The entire section of Jesus’ Sermon on the Mount in which this verse is found can be understood as one where Jesus actually serves to elevate the importance of following Israel’s moral law beyond the letter to the spirit of the law. Much of the material therein complements the nature of His coming characterized by mercy, sacrificial love, and longsuffering toward sinners while at the same time affirming the “last is first” principle upon which the kingdom of God is based. For instance, we are told to go the extra mile for someone who abuses us and to pray for enemies instead of resisting them. All of this can be generally summarized by saying we need to be pure inside and out and should be as accommodating as possible for the sake of a lost world.

To “turn the other cheek,” does not imply pacifism, nor does it mean we place ourselves or others in mortal danger. Like the principle of the eye for an eye and tooth for a tooth in Matthew 5:38, turning the other cheek refers to personal retaliation, not criminal offenses or acts of military aggression. Clearly, Jesus did not mean to negate all God’s laws and injunctions protecting us against violent crime or invading armies. Rather, Jesus is speaking here of the principle of non-retaliation to affronts against our own dignity, as well as lawsuits to gain one’s personal assets (v. 40), infringements on one’s liberty (v. 41), and violations of property rights (v. 42). He was calling for a full surrender of all personal rights.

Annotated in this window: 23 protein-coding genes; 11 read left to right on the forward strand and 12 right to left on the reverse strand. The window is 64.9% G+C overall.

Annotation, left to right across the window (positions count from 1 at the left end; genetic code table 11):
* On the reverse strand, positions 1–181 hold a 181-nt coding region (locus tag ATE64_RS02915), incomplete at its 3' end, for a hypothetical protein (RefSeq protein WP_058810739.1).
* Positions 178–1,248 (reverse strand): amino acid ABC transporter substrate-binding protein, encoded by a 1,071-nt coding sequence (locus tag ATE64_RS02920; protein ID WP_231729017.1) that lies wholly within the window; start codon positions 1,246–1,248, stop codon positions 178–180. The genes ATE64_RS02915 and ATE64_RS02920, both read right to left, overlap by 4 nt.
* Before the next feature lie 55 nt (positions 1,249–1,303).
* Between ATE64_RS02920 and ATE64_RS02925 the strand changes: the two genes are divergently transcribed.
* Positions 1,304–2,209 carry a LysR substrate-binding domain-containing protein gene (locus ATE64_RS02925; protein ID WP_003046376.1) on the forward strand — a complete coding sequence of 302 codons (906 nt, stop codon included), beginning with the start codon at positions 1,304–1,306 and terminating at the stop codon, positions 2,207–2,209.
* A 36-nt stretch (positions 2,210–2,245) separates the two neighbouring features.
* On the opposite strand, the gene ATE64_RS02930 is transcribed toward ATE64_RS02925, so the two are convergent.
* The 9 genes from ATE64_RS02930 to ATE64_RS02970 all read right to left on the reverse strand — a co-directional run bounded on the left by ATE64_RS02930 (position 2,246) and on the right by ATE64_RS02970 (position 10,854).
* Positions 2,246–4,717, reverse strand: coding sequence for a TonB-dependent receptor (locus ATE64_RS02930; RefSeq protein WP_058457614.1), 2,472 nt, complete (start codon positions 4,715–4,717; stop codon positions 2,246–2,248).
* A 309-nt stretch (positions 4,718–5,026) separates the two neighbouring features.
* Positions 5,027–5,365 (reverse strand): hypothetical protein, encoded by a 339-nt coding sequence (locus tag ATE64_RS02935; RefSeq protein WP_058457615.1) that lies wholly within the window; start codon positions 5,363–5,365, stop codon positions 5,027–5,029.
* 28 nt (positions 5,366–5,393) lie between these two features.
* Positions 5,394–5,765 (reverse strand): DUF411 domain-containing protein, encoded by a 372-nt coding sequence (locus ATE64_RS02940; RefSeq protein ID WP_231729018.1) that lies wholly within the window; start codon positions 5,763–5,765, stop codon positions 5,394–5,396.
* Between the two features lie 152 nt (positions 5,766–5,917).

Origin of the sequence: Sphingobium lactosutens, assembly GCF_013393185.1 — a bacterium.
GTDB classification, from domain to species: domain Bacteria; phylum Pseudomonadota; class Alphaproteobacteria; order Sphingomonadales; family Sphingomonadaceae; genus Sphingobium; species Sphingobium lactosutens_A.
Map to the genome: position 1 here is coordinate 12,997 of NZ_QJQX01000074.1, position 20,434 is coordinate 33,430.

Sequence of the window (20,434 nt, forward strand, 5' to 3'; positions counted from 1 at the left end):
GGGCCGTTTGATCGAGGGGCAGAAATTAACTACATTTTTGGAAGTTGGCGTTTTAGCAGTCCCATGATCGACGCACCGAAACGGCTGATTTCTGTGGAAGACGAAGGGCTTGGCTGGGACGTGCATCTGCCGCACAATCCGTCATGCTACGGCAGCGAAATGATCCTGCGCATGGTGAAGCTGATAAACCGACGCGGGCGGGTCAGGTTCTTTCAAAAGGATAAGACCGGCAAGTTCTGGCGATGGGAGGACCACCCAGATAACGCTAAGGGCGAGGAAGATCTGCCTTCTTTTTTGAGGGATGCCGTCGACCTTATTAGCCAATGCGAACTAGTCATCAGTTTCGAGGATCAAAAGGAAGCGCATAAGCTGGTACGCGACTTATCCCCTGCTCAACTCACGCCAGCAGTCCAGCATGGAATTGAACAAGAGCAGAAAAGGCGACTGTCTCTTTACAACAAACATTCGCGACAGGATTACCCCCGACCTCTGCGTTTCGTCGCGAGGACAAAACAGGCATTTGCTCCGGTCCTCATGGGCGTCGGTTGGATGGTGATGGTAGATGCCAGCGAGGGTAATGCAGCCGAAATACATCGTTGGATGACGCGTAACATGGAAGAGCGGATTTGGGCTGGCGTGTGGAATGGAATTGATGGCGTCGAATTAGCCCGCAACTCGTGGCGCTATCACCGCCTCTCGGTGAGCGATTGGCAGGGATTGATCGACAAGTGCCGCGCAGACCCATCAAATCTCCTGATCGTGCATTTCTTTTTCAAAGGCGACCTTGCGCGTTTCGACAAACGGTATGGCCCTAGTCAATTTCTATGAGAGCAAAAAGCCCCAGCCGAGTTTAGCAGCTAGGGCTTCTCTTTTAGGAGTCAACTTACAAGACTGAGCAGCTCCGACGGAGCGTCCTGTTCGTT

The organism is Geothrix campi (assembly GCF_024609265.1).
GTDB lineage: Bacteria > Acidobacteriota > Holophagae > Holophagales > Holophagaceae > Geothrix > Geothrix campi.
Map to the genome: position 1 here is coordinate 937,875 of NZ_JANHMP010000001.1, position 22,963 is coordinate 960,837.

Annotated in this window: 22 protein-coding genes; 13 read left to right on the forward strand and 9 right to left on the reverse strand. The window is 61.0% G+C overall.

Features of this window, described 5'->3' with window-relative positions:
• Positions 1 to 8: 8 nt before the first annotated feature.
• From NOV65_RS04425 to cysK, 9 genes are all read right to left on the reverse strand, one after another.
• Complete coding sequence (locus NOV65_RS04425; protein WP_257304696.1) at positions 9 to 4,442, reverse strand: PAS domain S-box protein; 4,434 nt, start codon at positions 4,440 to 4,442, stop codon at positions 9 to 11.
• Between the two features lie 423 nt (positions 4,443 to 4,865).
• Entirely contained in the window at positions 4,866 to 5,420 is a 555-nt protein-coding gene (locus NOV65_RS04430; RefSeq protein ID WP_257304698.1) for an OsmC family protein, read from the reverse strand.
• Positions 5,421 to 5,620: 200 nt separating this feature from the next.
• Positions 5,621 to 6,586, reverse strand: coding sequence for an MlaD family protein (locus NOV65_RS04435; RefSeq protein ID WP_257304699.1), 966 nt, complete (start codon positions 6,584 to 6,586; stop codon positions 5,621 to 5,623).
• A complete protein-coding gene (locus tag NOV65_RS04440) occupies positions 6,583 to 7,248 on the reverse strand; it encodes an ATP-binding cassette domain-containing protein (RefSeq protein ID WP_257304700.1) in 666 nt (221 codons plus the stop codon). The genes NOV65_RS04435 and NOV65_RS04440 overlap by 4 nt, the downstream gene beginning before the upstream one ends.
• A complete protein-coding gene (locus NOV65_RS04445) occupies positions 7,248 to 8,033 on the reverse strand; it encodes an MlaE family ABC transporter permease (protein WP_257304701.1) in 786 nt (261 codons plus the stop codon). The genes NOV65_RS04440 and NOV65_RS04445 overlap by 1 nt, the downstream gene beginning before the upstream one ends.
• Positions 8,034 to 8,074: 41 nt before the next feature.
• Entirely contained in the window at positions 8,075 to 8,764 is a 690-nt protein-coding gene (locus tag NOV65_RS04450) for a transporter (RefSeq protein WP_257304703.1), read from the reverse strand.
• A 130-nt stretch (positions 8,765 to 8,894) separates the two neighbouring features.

Matthew 5:40-42 (NKJV)
40 If anyone wants to sue you and take away your tunic, let him have your cloak also. 41 And whoever compels you to go one mile, go with him two. 42 Give to him who asks you, and from him who wants to borrow from you do not turn away.

Turning the other cheek means not to return insult for insult in retaliation, which is what most people expect and how worldly people act. Responding to hatred with love just might grab someone’s attention and afford us a chance to share the gospel. When we respond in a manner that is unnatural, it displays the supernatural power of the indwelling Holy Spirit. Jesus was the perfect example because He was silent before His accusers and did not call down revenge from heaven on those who crucified Him.

Matthew 5:38-42 (NKJV)

Go the Second Mile

38 “You have heard that it was said, ‘An eye for an eye and a tooth for a tooth.’[a] 39 But I tell you not to resist an evil person. But whoever slaps you on your right cheek, turn the other to him also. 40 If anyone wants to sue you and take away your tunic, let him have your cloak also. 41 And whoever compels you to go one mile, go with him two. 42 Give to him who asks you, and from him who wants to borrow from you do not turn away.

Footnotes:
a. Matthew 5:38 Exodus 21:24; Leviticus 24:20; Deuteronomy 19:21

Matthew 5:43-48 (NKJV)

Love Your Enemies